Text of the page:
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Coherent Optical Levitation.


Light carries momentum, so when light hits something, it applies a force. With enough light, it is possible to push objects around. This has been done under microscopes for some years using "optical tweezers" and also in space to push spacecraft around using solar sails. We aim to levitate a mirror that is held up by 3 optical resonators in a tripod configuration. One of the interesting things about this system is that there is no scattering. That is, the levitated mirror will be not be pushed randomly by light that bounces off in all directions, but only by the light that is coherently reflected by the levitated mirror.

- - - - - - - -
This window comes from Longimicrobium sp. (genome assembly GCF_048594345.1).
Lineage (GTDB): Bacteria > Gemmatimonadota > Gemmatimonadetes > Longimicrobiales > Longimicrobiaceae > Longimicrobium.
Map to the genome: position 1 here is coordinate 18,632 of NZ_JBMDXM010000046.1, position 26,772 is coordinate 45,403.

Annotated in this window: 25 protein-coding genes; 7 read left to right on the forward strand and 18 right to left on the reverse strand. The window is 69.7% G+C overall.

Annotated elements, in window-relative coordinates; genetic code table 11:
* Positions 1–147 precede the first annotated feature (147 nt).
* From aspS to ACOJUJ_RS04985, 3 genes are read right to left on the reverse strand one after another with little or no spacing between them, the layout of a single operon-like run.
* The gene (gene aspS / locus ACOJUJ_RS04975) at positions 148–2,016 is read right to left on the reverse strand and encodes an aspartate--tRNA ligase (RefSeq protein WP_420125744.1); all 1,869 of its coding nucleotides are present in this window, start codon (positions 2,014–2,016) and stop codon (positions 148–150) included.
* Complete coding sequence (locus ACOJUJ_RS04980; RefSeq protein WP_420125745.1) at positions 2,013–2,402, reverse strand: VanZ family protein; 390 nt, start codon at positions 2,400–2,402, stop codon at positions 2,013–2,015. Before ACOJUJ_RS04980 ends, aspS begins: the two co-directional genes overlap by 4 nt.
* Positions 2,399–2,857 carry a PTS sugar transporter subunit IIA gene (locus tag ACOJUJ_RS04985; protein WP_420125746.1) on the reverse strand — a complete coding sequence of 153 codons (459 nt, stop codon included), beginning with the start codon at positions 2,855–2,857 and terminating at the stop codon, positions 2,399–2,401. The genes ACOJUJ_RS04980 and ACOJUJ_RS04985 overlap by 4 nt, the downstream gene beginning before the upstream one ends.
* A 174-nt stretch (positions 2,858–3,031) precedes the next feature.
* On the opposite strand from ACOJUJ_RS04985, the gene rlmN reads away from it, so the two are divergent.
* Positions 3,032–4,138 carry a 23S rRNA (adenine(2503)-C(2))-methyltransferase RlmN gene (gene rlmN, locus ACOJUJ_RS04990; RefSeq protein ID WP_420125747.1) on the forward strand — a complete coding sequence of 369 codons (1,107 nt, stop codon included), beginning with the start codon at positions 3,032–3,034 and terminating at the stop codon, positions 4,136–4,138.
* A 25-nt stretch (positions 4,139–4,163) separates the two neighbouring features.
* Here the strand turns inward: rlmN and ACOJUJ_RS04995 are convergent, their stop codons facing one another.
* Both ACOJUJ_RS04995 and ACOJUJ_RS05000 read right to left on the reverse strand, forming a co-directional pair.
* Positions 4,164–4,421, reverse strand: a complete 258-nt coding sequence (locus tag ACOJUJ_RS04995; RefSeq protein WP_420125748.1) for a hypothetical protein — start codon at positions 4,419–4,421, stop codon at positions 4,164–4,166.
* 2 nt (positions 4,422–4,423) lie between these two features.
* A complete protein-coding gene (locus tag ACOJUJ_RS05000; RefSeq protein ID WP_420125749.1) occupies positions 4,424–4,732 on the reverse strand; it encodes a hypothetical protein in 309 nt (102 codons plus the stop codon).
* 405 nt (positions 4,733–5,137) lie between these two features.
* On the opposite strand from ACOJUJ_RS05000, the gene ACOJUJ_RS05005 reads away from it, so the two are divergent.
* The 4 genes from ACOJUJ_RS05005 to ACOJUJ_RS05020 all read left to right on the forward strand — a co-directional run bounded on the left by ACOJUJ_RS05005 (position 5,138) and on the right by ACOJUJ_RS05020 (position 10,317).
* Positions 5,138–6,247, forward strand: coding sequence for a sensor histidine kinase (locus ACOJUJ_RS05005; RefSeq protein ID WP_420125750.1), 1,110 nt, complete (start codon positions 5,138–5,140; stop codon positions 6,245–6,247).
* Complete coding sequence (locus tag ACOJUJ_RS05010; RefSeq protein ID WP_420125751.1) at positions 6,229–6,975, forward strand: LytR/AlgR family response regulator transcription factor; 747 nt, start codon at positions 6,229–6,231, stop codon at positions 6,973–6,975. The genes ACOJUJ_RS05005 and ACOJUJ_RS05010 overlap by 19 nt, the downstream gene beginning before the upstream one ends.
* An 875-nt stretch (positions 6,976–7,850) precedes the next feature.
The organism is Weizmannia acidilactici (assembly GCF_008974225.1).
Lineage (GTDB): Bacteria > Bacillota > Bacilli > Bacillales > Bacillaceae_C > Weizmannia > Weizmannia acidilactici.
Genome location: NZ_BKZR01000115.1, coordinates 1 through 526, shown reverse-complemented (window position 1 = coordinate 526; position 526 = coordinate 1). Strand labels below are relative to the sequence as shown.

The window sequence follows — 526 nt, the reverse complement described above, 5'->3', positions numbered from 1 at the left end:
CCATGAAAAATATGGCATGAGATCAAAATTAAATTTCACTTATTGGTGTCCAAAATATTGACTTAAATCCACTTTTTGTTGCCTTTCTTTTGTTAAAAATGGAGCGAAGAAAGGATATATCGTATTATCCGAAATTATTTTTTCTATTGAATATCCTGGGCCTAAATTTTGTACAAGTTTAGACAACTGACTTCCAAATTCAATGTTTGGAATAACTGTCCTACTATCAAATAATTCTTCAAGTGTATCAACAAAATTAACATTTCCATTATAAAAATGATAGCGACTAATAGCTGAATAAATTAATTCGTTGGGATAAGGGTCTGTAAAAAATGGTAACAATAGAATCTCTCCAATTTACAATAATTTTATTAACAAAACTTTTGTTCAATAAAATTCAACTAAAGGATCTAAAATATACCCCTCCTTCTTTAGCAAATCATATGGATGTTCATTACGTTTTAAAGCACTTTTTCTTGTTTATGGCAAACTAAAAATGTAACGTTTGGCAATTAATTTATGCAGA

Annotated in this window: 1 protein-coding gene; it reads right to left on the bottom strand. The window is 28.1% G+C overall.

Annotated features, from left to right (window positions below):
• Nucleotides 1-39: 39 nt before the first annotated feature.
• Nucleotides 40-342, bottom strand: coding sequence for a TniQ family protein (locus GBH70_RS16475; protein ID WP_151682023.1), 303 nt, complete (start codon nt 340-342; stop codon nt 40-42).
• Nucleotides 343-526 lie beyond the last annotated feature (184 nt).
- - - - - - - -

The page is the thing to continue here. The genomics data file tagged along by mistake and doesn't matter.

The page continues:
Such a levitated system could be used to measure changes in the gravitational force, investigation of quantum opto-mechanical effects and perhaps allow us to build a system that is sensitive to both gravitational and quantum effects, allowing tests of quantum gravity theories.

You can read our original proposal in Phys. Rev. Lett. 111, 183001 (2013) and a more general article in The Conversation: "Levitation is just part of the power of pushy light".



The proposed optical tripod for levitating a mirror using light,



Scattering-Free Optical Levitation of a Cavity Mirror

G. Guccione, M. Hosseini, S. Adlong, M. T. Johnsson, J. Hope, B. C. Buchler, and P. K. Lam

Phys. Rev. Lett. 111, 183001 (2013)


Multimode laser cooling and ultra-high sensitivity force sensing with nanowires

Mahdi Hosseini, Giovanni Guccione, Harry J. Slatyer, Ben C. Buchler & Ping Koy Lam

Nature Communications 5, 4663 (2014)